Three situations that could see Jock Landale in the NBA
|Jiordan Tellidis||Apr 8, 2020|
After a tremendously successful tenure at St Mary’s College in California, as well as two more impressive years in Europe, one could argue that Jock Landale is ready to make the permanent move to the NBA.
In the most recent NBA off season, Landale played for the Milwaukee Bucks Summer League team, but a deal could not be done in time to adhere to his NBA-out clause in his existing contract with Zalgiris Kaunas. The Victorian would go on to be a dominant force in the EuroLeague, putting up 11 points (34th in the league) and 4.4 rebounds per game.
In his last outing before COVID-19 forced brought competitions to a halt, Landale delivered an efficient offensive masterclass en route to a new career-high. He amassed 27 points on an almost perfect shooting performance, making 10 of 10 shots from the field which included 2 of 2 three-pointers, while also converting 5 of 6 from the free throw line against Zenit St Petersburg. It was a timely reminder that Landale has the ability to make it in the NBA.
With the remaining part of the 2019/2020 up in the air, are likely to start turning their attention to next season, included an extended look at Landale.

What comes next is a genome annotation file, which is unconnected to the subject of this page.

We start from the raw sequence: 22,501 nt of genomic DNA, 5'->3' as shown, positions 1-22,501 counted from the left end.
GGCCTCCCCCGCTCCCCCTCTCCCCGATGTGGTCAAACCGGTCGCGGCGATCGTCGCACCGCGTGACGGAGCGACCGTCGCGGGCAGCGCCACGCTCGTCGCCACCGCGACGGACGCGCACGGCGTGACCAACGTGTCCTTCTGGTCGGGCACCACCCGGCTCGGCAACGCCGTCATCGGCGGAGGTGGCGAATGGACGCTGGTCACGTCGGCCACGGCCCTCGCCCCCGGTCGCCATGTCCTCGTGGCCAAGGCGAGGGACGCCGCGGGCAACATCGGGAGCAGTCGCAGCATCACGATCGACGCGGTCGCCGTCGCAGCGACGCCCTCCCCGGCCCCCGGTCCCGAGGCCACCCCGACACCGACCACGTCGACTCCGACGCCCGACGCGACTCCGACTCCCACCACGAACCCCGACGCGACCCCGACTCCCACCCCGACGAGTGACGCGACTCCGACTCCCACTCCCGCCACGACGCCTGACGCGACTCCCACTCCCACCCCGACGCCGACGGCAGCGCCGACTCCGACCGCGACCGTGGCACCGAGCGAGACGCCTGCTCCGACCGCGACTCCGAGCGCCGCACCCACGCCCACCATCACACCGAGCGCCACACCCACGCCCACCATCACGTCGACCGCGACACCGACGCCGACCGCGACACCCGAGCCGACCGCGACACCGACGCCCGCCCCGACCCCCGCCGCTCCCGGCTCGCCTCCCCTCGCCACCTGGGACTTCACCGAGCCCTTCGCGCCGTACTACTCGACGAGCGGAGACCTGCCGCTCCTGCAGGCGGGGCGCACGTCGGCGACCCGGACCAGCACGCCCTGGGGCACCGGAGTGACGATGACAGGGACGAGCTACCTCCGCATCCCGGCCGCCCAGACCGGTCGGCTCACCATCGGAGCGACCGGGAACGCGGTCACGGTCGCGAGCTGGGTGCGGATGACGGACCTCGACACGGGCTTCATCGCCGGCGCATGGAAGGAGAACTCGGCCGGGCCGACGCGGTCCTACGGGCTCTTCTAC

We take a look at three situations in which we could see Landale in the NBA next season.
Just before the trade deadline, the Rockets parted ways with starting centre Clint Capella, and effectively began an extreme version of small ball basketball with the arrival of “3 and D” star, Rob Covington. Whether Landale would get regular minutes if they continue that style into next year, is up for debate. But, he could be insurance for certain match-ups that come the team’s way.
His larger frame would allow Landale to provide a small-ball lineup with an increased presence in the paint at both ends. When the Rockets face other West contenders, like the Lakers, who practically have two centres in their starting lineup, or the Nuggets with their immense front court depth, Landale is someone who could be called upon.
Offensively, the Rockets are the pioneers of three-point shooting in the current NBA sphere. Given Landale’s 31% shooting overseas which is decent for an emerging big, as well as 36% in the Summer League for the Bucks last year, he could be considered a good fit for Mike D’Antoni’s trigger happy system. It would essentially allow him to have five shooters on the court at any one time.
Additionally, if the Rockets want to run some of the sets they used to run with Capela, in a way so that they are not predictable night in and night out, having Landale could enable this. He is an excellent screener, rolls to the rim hard and has good hands, thus being a perfect man for the job, especially at a low wage - something that is also important considering their proximity to the luxury tax threshold.
Landale isn’t the most laterally quick guy in the world and teams may target him in pick and roll settings. Maximum effort would be needed if he were to suit up for the Rockets, who need everything that they can get at that end of the court.